SNAP policy for non-citizens is as follows:
The following non-citizens do not have to be “qualified” as described in Section 522.32, Qualified Non-Citizens and may get SNAP benefits immediately as long as they meet other eligibility conditions:
7 CFR § 273.4(a)
Certain Hmong or Highland Laotian tribe members who helped the United States military by taking part in a military or rescue operation during the Vietnam War era (beginning August 5, 1964 and ending May 7, 1975), their spouses, unmarried dependent children, and unremarried surviving spouses.
NOTE: If the applicant was born after May 7, 1975, neither the applicant nor his or her spouse qualifies as a tribal member.
American Indians born in Canada to whom Section 289 of the Immigration and Nationality Act (INA) applies.
Members of Indian tribes born outside of the U.S. under Section 4(e) of the Indian Self-Determination and Education Assistance Act.
Determining the eligibility of non-citizens not listed in Section 522.31 is a two-step process. First, the non-citizen must be considered a qualified non-citizen under number 1 below. Secondly, the qualified non-citizen must meet corresponding requirements listed under number 2 or 3 to qualify for SNAP benefits.
7 CFR § 273.4(a)(6)(i)
1. The following are qualified non-citizens:
Individuals legally admitted for permanent residence (LPR) under the Immigration and Nationality Act (INA);
Refugees admitted to the United States under INA Section 207;
People granted asylum under INA Section 208;
Cuban/Haitian entrants under Section 501(e) of the 1980 Refugee Education Assistance Act (REAA) of 1980.
Individuals whose deportation is withheld under Section 243(h) of the INA in effect before April 1, 1997, or whose removal is withheld under INA Section 241(b)(3)
Individuals granted conditional entry under INA Section 203(a)(7) in effect before April 1, 1980.
Individuals paroled into the U.S. under INA Section 212(d)(5) for at least one year.
NOTE: Adding periods of admission for less than one year to total a year is not permitted.
Individuals battered or subjected to extreme cruelty in the U.S. by a spouse or a parent or by a member of the spouse or parent’s family living in the same household as the noncitizen at the time of the abuse. Qualified status also extends to a non-citizen whose child has been abused or a non-citizen child whose parent has been abused. See Section 522.4, Verification.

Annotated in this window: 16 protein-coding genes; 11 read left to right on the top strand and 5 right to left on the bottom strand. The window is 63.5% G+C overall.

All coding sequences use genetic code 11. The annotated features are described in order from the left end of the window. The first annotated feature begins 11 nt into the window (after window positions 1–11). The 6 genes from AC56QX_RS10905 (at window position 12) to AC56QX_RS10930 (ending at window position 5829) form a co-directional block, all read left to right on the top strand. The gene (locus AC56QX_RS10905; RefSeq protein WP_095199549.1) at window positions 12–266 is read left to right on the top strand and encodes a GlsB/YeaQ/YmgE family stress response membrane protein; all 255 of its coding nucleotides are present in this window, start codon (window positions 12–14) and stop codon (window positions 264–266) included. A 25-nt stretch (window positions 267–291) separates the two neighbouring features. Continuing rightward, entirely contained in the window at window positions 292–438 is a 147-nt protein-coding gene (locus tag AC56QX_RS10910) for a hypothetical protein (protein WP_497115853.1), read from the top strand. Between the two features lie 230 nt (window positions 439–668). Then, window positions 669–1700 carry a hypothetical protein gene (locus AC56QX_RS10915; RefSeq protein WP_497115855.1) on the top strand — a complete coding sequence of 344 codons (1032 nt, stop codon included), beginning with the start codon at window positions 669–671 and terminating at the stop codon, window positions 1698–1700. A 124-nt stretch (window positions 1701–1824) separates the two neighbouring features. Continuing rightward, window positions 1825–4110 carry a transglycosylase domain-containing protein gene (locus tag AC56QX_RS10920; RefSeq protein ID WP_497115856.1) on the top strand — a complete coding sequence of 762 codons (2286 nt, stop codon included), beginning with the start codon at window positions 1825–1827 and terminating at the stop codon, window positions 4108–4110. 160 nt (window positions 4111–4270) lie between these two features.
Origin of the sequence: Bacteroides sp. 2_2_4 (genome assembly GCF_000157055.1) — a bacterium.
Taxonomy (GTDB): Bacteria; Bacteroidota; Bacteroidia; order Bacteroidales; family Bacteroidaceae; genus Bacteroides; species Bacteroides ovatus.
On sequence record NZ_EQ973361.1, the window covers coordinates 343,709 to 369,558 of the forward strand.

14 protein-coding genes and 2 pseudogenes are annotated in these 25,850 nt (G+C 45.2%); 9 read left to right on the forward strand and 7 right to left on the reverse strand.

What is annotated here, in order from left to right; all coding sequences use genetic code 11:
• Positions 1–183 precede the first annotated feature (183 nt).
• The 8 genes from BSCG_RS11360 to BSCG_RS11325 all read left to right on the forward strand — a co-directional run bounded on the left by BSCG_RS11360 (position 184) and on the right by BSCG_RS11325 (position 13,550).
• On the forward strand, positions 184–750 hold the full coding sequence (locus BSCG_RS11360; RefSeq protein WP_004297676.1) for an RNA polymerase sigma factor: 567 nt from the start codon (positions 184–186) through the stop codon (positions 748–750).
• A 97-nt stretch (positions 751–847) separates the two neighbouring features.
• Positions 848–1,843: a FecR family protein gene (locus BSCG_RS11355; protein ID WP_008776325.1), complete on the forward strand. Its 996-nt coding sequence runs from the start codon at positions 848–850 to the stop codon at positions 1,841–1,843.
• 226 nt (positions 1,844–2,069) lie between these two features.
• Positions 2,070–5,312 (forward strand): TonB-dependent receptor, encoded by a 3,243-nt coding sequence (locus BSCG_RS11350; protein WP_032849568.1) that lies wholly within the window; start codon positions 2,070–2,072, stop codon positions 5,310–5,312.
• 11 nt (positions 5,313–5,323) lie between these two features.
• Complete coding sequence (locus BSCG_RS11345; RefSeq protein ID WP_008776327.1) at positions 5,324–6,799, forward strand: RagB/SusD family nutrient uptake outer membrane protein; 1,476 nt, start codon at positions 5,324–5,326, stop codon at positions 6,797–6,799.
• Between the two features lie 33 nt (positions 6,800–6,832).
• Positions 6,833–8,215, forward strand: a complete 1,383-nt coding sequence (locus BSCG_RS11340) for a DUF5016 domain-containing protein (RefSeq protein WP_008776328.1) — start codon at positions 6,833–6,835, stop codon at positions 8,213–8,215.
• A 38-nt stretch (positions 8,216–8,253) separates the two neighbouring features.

To be "qualified" under the "battered or subjected to extreme cruelty" criterion, the non-citizen must meet the following rules:
The USCIS or Executive Office for Immigration Review (EOIR) granted a petition or application filed for or on behalf of the non-citizen, the non-citizen’s child or the non-citizen child’s parent under the INA.
The non-citizen, the non-citizen’s child or the non-citizen child’s parent were abused in the U.S.
There is a substantial connection between the abuse and the need for SNAP benefits
The battered non-citizen, child or parent no longer lives with the abuser
Iraqi and Afghani immigrants granted special immigrant visas (SIVs) under INA §101(a)(27) who worked on behalf of the U.S. government in Iraq and Afghanistan. The Department of Defense Appropriations Act of 2010, P.L. 111-118, enacted on December 19, 2009 provides that SIVs are eligible for benefits to the same extent as refugees.
Victims subjected to a severe form of trafficking under the Victims of Trafficking and Violence Protection Act of 2000 (P.L. 106-386) and the William Wilberforce Trafficking Victims Protection Reauthorization Act of 2008 (TVPRA-H.R 7311). These individuals, who are eligible for benefits to the same extent as refugees, are:
Adults certified by the Department of Health and Human Services (DHHS) and issued T visas. See Section 522.4, Verification.
Under 18 years of age. Children do not have to be certified but will have a letter from DHHS stating that they are victims of trafficking.
The spouse, child, parent or unmarried minor sibling of a victim under 21 years of age who has received a derivative T visa (T-2, T-3, T-4 or T-5).
The spouse, child, parent or unmarried minor sibling of a victim 21 years of age or older who has received a derivative T visa (T-2, T-3, T-4 or T-5).
2. The following qualified non-citizens may get SNAP benefits with no waiting period if otherwise eligible:
Refugee admitted under INA Section 207.
Asylee under INA Section 208.
Deportation withheld under INA Section 243(h) in effect before April 1, 1997, or whose removal is withheld under INA Section 241(b)(3).
Cuban/Haitian admitted under Section 501(e) of the Refugee Education Act (REAA) of 1980.
Amerasian admitted under Section 584 of Public Law 100-202 as amended by Public Law 100-461.
Victims of severe trafficking